This edited volume provides a biosemiotic analysis of the ecological relationship between food and medicine. Drawing on the origins of semiotics in medicine, this collection proposes innovative ways of considering aliments and treatments. Considering the ever-evolving character of our understanding of meaning-making in biology, and considering the keen popular interest in issues relating to food and medicines - fueled by an increasing body of interdisciplinary knowledge - the contributions here provide diverse insights and arguments into the larger ecology of organisms’ (...) engagement with and transformation through taking in matter. Bodies interpret molecules, enzymes, and alkaloids they intentionally and unintentionally come in contact with according to their pre-existing receptors. But their receptors are also changed by the experience. Once the body has identified a particular substance, it responds by initiating semiotic sequences and negotiations that fulfill vital functions for the organism at macro-, meso-, and micro-scales. -/- Human abilities to distill and extract the living world into highly refined foods and medicines, however, have created substances far more potent than their counterparts in our historical evolution. Many of these substances also lack certain accompanying proteins, enzymes, and alkaloids that otherwise aid digestion or protect against side-effects in active extracted chemicals. Human biology has yet to catch up with human inventions such as supernormal foods and medicines that may flood receptors, overwhelming the body’s normal satiation mechanisms. This volume discusses how biosemioticians can come to terms with these networks of meaning, providing a valuable and provocative compendium for semioticians, medical researchers and practitioners, sociologists, cultural theorists, bioethicists and scholars investigating the interdisciplinary questions stemming from food and medicine. (shrink)
The object of our paper is to examine how wine-related knowledge and practices play an important role in determining the respective flavour experiences of novice wine drinkers and sommeliers. We defend the idea that sensation is informed by knowledge, as it circulates in a cultural environment. Biosemiotics has developed appropriate concepts helping us understand how the same wine can generate diverging experiences. Within a biosemiotic framework, we consider wine flavours as relational, semiosic experiences produced by the convergence of sensory-discriminative, motivational-affective (...) and cognitive-evaluative factors. Drawing from fundamental biosemiotics we argue that these factors vary according to the creature and its simultaneously biological and cultural umwelt. We conclude by examining a series of empirical studies consolidating the idea that sensation is informed by knowledge and language. (shrink)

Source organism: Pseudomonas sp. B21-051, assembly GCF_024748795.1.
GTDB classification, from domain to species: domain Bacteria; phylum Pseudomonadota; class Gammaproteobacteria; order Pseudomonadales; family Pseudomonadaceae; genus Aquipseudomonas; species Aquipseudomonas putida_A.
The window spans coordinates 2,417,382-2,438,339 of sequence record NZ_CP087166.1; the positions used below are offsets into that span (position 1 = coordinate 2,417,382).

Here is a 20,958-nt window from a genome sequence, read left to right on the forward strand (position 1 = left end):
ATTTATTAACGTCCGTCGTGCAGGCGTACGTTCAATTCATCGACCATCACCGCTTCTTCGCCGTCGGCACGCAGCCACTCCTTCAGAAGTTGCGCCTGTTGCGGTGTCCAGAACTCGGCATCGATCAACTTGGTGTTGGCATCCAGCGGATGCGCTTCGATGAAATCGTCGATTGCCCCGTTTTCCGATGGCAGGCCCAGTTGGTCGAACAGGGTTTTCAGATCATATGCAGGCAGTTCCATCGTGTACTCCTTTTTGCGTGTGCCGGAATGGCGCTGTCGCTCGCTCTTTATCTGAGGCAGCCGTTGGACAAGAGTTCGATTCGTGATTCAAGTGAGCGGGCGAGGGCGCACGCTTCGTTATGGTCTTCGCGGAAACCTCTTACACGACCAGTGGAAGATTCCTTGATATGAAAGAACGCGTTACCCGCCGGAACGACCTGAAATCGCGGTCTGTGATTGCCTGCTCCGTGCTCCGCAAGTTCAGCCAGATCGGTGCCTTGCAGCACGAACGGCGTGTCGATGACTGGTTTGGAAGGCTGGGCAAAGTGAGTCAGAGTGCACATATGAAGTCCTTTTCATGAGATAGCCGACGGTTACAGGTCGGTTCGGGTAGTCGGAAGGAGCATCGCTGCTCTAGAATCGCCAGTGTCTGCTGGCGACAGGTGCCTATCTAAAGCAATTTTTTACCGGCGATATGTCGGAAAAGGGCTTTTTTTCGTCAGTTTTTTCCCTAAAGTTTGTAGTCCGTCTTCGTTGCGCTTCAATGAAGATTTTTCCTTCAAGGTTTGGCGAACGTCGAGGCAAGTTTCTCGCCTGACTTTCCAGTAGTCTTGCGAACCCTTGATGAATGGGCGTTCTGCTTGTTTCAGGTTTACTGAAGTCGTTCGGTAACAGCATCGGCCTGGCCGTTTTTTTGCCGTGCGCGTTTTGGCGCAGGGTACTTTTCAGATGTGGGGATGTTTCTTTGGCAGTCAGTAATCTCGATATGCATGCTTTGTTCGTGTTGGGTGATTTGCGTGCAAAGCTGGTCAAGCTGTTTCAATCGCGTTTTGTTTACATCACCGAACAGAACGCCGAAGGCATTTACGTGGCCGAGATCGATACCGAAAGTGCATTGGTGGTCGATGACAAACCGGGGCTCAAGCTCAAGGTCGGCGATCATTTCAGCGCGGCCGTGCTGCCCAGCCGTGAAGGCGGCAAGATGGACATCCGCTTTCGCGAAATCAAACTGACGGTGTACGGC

This paper concerns epistemic developments in the field of sensory perception. I argue that Uexküll’s concept of the Umwelträume and certain principles of multisensory integration explain and describe in similar terms the manner in which different sensory modalities interact. Indeed, they both concern knowledge, describing in spatial terms how the mind makes itself up, makes up its objects, and how the objects, in turn, make up the mind. My intention is to set side by side these two trends of thought (...) in order to mutually explain them. I suggest that there is some sort of dialectic at work between the Umwelträume and multisensory integration: in the first case interaction between the senses results in the creation of high definition subjects, whereas in the latter the interaction of the senses results in high definition objects. (shrink)
There is a steady and maybe growing impulse in biosemiotics to open itself to the arts and humanities. Recent events and publications indicate a desire expressed by biosemioticians and non-biosemioticians to engage in a dialogue concerning the manner in which living systems are cast, understood and dealt with, a dialogue that will determine the future course of those fields of research. In this article, I react to two recent monographs on the subject, Paul Cobley’s Cultural implications of biosemiotics and Wendy (...) Wheeler’s Expecting the earth. Life, culture, biosemiotics. After a close reading of these two books, I then briefly present certain issues that shed a different light on cultural biosemiotics: human pressure on other-than-human organisms, domestication and reproductive rights. (shrink)
In the original published article, in discussing Paul Cobley’s work, I made an unclear statement and one that was actually false. I mentioned that Cobley is critical of “otherness” as it has been explored in sex and gender studies.
Writers and readers of literature are, among other things, biological entities that evolve under particular political (geographical/historical) conditions. A comparative study of certain texts by Martin Heidegger (1889–1976) can help us establish a fruitful interpretation of this threefold link between literary art, biology and politics. However, careful analysis reveals that Heidegger remains too rooted in an old-world, nationalistic and anthropocentric paradigm. We will attempt to rethink Heidegger’s assumptions on the grounds that literature, a cultural practice, enables us to delineate our (...) natural environment. By reformulating Heidegger’s line of thought, we can more precisely address the plural structure of our biotic and political-literary experiences. (shrink)